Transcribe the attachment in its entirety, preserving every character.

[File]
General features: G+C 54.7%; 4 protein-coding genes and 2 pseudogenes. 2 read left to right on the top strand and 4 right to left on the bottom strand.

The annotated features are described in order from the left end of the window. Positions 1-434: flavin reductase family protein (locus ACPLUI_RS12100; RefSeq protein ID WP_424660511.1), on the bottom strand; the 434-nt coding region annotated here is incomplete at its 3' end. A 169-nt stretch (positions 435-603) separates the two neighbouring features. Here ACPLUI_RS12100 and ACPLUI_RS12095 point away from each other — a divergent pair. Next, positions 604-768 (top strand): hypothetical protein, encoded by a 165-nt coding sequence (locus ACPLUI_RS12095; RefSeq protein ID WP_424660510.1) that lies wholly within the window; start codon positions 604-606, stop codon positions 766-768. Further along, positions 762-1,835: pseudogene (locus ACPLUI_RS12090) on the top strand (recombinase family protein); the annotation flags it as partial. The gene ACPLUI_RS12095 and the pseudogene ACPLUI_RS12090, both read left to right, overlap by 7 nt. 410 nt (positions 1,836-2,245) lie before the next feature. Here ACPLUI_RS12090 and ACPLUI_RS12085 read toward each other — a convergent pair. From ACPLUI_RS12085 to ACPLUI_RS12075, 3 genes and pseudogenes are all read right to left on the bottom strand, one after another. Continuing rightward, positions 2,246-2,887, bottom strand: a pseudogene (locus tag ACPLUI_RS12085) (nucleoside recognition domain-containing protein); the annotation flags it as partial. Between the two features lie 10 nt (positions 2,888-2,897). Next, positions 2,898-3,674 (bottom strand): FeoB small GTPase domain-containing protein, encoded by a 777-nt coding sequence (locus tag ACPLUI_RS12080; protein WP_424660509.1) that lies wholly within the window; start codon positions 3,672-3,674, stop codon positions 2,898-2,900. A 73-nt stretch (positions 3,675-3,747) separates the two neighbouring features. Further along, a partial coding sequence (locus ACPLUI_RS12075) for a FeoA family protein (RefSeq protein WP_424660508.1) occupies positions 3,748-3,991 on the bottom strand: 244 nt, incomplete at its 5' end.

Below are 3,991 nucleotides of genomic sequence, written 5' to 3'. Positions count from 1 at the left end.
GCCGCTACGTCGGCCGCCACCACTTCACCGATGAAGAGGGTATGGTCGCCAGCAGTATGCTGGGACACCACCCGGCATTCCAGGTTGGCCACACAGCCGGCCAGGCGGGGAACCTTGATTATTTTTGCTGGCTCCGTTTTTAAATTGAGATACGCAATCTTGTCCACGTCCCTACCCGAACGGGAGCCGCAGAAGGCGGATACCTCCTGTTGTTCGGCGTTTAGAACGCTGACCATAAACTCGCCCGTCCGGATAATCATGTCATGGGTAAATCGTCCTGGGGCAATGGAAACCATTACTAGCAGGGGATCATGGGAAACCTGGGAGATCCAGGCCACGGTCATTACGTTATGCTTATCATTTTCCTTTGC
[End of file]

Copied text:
General features: G+C 54.7%; 4 protein-coding genes and 2 pseudogenes. 2 read left to right on the top strand and 4 right to left on the bottom strand.

The annotated features are described in order from the left end of the window. Positions 1-434: flavin reductase family protein (locus ACPLUI_RS12100; RefSeq protein ID WP_424660511.1), on the bottom strand; the 434-nt coding region annotated here is incomplete at its 3' end. A 169-nt stretch (positions 435-603) separates the two neighbouring features. Here ACPLUI_RS12100 and ACPLUI_RS12095 point away from each other — a divergent pair. Next, positions 604-768 (top strand): hypothetical protein, encoded by a 165-nt coding sequence (locus ACPLUI_RS12095; RefSeq protein ID WP_424660510.1) that lies wholly within the window; start codon positions 604-606, stop codon positions 766-768. Further along, positions 762-1,835: pseudogene (locus ACPLUI_RS12090) on the top strand (recombinase family protein); the annotation flags it as partial. The gene ACPLUI_RS12095 and the pseudogene ACPLUI_RS12090, both read left to right, overlap by 7 nt. 410 nt (positions 1,836-2,245) lie before the next feature. Here ACPLUI_RS12090 and ACPLUI_RS12085 read toward each other — a convergent pair. From ACPLUI_RS12085 to ACPLUI_RS12075, 3 genes and pseudogenes are all read right to left on the bottom strand, one after another. Continuing rightward, positions 2,246-2,887, bottom strand: a pseudogene (locus tag ACPLUI_RS12085) (nucleoside recognition domain-containing protein); the annotation flags it as partial. Between the two features lie 10 nt (positions 2,888-2,897). Next, positions 2,898-3,674 (bottom strand): FeoB small GTPase domain-containing protein, encoded by a 777-nt coding sequence (locus tag ACPLUI_RS12080; protein WP_424660509.1) that lies wholly within the window; start codon positions 3,672-3,674, stop codon positions 2,898-2,900. A 73-nt stretch (positions 3,675-3,747) separates the two neighbouring features. Further along, a partial coding sequence (locus ACPLUI_RS12075) for a FeoA family protein (RefSeq protein WP_424660508.1) occupies positions 3,748-3,991 on the bottom strand: 244 nt, incomplete at its 5' end.

Below are 3,991 nucleotides of genomic sequence, written 5' to 3'. Positions count from 1 at the left end.
GCCGCTACGTCGGCCGCCACCACTTCACCGATGAAGAGGGTATGGTCGCCAGCAGTATGCTGGGACACCACCCGGCATTCCAGGTTGGCCACACAGCCGGCCAGGCGGGGAACCTTGATTATTTTTGCTGGCTCCGTTTTTAAATTGAGATACGCAATCTTGTCCACGTCCCTACCCGAACGGGAGCCGCAGAAGGCGGATACCTCCTGTTGTTCGGCGTTTAGAACGCTGACCATAAACTCGCCCGTCCGGATAATCATGTCATGGGTAAATCGTCCTGGGGCAATGGAAACCATTACTAGCAGGGGATCATGGGAAACCTGGGAGATCCAGGCCACGGTCATTACGTTATGCTTATCATTTTCCTTTGC